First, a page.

artists & participants
The different Brazilian and Chilean architectural concepts that form the subject of this exhibition share a humanist, visionary basis in their way of approaching the relationship between public space and collective life, topography and urbanism. This is reflected in drawings, texts and architectural models by Flavio de Carvalho (1899-1973), Juan Borchers (1910-1975), Lina Bo Bardi (1914-1992), Roberto Matta (1911-2002), and Sergio Bernardes (1919-2002), and in the Valparaíso School’s communal teaching. Poet-architects were torn between a growing drive towards modernity and technology’s promise to reduce working hours and increase leisure time. Their goal was to expand the space for homo ludens and implement a community-based life. In the case of Brazil, this was based on Carvalho’s take on Oswald de Andrade’s Anthropophagous Manifesto (1928), while in Chile it involved the assumption of values based on hospitality and accessibility.
The notion of “drift” used here arises in response to the question, “What was the extent of the rationalist prophecy in South America?” Constant’s notion of “unitary urbanism” comes to mind as does Guy Debord and his colleagues’ idea of “dérive” — but they are not applicable here. . Over the course of the exhibition visitors will realise that they are far from war-ruined Europe, where “the house of Man crumbled”.1 They will not encounter the logical premises that built modernity there. Prior to his first trip to South America, Le Corbusier (1887-1965) considered that using a meander meant reproducing the irregular form of a “mule trail” found in the medieval city. After his 1929 trip, however, he allowed himself to design a building-viaduct in the form of a huge wave set in the topography of a hilly landscape. The exhibition brings up the New World’s questioning of the old civilizations, as well as Sergio Buarque de Holanda’s famous distinction between the Portuguese “sower’s carelessness” and the Spanish “tile layer’s reason” (1936) to explain different phases of colonialism, domination and urbanisation: whereas the former type evolves randomly, the latter is purposefully constructed as in a grid.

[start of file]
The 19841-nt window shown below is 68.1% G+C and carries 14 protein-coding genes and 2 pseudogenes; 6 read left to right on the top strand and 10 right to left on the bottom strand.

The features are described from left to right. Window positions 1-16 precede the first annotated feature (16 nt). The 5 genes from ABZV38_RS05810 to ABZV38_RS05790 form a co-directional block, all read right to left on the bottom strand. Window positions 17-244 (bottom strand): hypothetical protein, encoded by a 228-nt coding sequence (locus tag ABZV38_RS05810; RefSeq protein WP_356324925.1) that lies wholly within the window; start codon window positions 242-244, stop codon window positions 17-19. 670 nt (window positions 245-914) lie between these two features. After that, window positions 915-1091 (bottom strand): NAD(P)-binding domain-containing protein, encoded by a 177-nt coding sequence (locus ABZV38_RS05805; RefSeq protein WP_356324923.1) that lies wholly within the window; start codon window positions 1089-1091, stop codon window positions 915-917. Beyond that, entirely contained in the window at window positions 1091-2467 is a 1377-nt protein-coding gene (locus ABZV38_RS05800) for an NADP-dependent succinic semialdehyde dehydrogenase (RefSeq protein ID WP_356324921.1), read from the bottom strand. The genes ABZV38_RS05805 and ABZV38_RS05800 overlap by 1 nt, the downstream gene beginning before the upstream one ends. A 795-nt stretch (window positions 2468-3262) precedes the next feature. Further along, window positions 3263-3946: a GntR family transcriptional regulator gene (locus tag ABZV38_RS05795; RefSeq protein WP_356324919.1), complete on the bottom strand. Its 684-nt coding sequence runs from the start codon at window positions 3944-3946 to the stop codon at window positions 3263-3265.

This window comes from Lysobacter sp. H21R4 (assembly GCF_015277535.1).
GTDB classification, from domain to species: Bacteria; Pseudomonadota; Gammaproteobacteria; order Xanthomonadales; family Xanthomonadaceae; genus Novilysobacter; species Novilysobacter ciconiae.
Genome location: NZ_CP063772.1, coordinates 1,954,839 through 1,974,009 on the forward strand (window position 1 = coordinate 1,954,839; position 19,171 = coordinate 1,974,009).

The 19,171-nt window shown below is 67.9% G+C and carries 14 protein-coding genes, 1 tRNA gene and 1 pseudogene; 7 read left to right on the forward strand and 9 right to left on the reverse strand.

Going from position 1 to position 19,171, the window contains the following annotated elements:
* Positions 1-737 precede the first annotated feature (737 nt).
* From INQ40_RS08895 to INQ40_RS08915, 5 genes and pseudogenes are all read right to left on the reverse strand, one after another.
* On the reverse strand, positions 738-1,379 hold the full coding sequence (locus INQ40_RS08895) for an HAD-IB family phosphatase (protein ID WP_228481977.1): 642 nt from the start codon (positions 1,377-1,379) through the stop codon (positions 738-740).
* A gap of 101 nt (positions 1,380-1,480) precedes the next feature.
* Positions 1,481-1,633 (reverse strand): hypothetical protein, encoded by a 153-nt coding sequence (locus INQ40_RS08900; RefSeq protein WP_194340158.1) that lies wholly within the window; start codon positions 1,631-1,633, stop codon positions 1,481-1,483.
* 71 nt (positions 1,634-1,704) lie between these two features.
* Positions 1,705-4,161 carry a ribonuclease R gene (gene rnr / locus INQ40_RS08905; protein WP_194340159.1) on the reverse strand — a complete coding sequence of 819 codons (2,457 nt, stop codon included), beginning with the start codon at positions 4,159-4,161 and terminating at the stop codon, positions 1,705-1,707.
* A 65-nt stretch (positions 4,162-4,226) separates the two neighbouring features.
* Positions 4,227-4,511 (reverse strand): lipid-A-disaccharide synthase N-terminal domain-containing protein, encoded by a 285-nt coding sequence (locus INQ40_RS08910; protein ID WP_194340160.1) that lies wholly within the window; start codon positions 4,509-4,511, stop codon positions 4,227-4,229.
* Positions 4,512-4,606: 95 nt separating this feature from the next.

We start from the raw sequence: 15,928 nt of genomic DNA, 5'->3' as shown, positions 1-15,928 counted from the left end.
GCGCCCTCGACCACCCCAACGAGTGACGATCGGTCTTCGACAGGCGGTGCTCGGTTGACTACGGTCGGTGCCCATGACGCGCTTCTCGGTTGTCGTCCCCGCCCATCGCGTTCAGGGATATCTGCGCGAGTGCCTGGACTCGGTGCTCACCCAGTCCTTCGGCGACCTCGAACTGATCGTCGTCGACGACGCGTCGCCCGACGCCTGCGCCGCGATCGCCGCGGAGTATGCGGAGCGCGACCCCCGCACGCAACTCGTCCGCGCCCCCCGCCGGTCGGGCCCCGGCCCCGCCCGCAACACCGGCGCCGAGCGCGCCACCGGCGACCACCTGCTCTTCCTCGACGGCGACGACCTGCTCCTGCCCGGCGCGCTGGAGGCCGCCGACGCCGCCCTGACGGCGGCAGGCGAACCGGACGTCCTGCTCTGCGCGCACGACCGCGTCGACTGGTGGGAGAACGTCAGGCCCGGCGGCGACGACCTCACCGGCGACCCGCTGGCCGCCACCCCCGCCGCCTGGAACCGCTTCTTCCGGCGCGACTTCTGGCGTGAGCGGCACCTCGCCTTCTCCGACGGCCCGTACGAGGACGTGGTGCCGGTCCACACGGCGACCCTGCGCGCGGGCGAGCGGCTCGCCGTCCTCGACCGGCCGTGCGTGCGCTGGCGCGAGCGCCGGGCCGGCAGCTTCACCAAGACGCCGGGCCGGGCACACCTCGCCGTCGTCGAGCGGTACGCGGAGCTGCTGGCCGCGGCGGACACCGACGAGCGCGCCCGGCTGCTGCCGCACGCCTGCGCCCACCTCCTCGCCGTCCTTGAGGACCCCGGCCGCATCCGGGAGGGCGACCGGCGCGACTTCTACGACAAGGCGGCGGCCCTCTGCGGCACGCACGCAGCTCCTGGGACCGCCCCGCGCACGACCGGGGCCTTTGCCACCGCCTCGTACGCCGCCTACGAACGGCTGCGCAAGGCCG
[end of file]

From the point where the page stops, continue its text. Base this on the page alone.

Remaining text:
There are, however, other forms of drift. They go by different names: experience, psychological morphology, journey. Rather than architects or urban planners, it was poets who invented names to evoke civilisations in the tropics and the Andes. Utopia-land is the result of Blaise Cendrars’ Brazilian adventure, in the legendary 1920s, across a continent imbued with hope; while the Amereida, an Aeneid for the southern hemisphere, took shape in 1965 from a collective project that deliberately omitted the concept of authorship.2
Like Cendrars, other foreigners considered Brazil a “spiritual homeland” characterised by a superior nature and flexible national boundaries. For Lina Bo Bardi, who emigrated to her “country of choice” in 1946, architecture was “an art that has to seriously take into account the land in which it is practiced.” 3 Her praise of the vernacular nature of modern consciousness derives from the Anthropophagous Manifesto. Understanding how crafts coexisted with different modes of industrial production throws light on the issue of a “synthesis of the arts”, a guide to the present exhibition.